Surfaces of Affective Memories _ Paula Melâneo
In its etymological sense, Memory is the faculty of retaining ideas and images, as a mental process. It consists of a complex system of relations which is part of human life and culture, with its own reflexes in architecture.
Bringing literature as an analogy and the words of the North-American fiction writer Paul Auster “Memory is the space in which a thing happens for a second time”, by this extent, architecture projects dealing with memory might represent a second opportunity to construct a narrative, where some guidelines are deliberately chosen and introduced by the architects.
Related with the times past, the featured projects are concerned about retrieving part of a local atmosphere, history or identity, circumscribed in a physical space and within a group of people.
Somehow the genius loci (the spirit of a place) is preserved here, by understanding the environment, the human existence and life roots – at a local level –, and by creating new meaningful places for contemporary lifestyle.
Rehabilitation and re-use acquire a very special and specific sense in each project. The existing constructed elements don’t maintain the same functions and the materials are not re-used per se – just like stones from pagan constructions were used to build catholic churches – but they are worked-out because they have a history or a narrative attached to its surface. As a palimpsest, these proposals act as new medium to re-write everyday histories.
New Reality from Old Industrial Site
Turning Former Industrial Sites into New Realities _ Tom Van Malderen
Whilst newly built structures remain the primary focus of our building activity, we find ourselves with an ever growing collection of leftover infrastructures and abandoned industrial complexes out there. Industrial sites end up in a state of disuse due to various events and whilst their expiry periods seem to shorten, our industrial heritage is multiplying and calling for our reaction.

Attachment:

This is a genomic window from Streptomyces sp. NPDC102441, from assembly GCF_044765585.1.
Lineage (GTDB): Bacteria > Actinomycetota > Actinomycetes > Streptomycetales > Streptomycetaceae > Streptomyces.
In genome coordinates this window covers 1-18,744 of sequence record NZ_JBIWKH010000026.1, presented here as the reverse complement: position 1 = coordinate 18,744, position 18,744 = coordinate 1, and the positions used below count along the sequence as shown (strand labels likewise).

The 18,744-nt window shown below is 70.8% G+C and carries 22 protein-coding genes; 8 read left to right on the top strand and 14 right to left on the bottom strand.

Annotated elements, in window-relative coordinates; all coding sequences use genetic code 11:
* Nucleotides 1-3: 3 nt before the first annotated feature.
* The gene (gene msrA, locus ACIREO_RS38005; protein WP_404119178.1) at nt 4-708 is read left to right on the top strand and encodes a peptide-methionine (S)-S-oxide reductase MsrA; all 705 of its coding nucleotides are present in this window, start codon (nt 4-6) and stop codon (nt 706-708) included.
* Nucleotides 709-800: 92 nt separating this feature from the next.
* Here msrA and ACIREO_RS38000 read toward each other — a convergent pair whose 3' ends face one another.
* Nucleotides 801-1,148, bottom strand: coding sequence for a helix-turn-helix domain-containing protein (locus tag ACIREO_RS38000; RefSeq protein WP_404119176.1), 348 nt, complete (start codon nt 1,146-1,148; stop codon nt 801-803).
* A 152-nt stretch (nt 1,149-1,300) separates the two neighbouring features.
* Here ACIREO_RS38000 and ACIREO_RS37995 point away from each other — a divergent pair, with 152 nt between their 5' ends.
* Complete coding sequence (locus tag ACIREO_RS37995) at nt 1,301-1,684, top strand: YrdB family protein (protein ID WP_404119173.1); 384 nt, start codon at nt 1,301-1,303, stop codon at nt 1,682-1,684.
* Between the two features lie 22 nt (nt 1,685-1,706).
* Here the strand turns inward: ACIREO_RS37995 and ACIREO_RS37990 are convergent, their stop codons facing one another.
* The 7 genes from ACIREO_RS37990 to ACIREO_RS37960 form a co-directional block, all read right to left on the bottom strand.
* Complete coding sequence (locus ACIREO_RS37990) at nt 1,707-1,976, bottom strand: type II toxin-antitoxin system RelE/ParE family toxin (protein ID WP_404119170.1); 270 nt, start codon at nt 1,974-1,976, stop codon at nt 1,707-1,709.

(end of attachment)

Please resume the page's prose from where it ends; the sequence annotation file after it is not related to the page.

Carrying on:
The projects displayed in this chapter are a snapshot of the many development opportunities these places offer, and clear indicators of the current social and political climate in favour of recovering and reconnecting obsolete industrial buildings. New positions are being developed as we speak and the debate on the preservation and the value of these building sites is opening up. Reused industrial sites could possibly enrich our cultural identity or satisfy our current craving for authenticity. It shows us new perspectives on time and permanence, and raises questions regarding what ‘programme’ buildings should be built for in the first place. What is for sure though is that we are left with places that allow for creative reinterpretations and new forms. Places that make a critical dialogue between established and emerging ideas possible.
Liberal and Functional
University Faculty Building Typology
New Monuments to Knowledge _ Aldo Vanini
Beyond the traditional monumentality linked to power and religion, a new kind of public building, associated with knowledge and scientific research and reflecting its own brand of monumentality, has emerged in more recent times. From the birth of the first universities around the XII century and the first buildings dedicated specifically to that purpose around the XV century, such construction in the second half of the XX century arrived at a definition of a typology for university buildings which, although articulated in contemporary architectural language, achieved a state that could be called classical. The basic elements of this well-established typology, despite the wide variety of examples, are strong functional integration, significant attention to the environmental conditions of areas related to learning and research, and a close relationship with the environment that fosters a vibrant system of relationships within the university community and with the rest of society. Academic workspaces, laboratories, residences and social spaces devoted to relaxation, sports and leisure produce a system of relationships that enhances the exchange of knowledge and the productivity of the academic community. After the now classic examples of the Salk Institute by Louis Kahn and the Freie Universität by Candilis, the architectural language of the university and research buildings has aimed at breaking a certain insulated, elitist character so as to communicate, by contrast, a real permeability between interior spaces dedicated to work and outdoor areas dedicated to social life.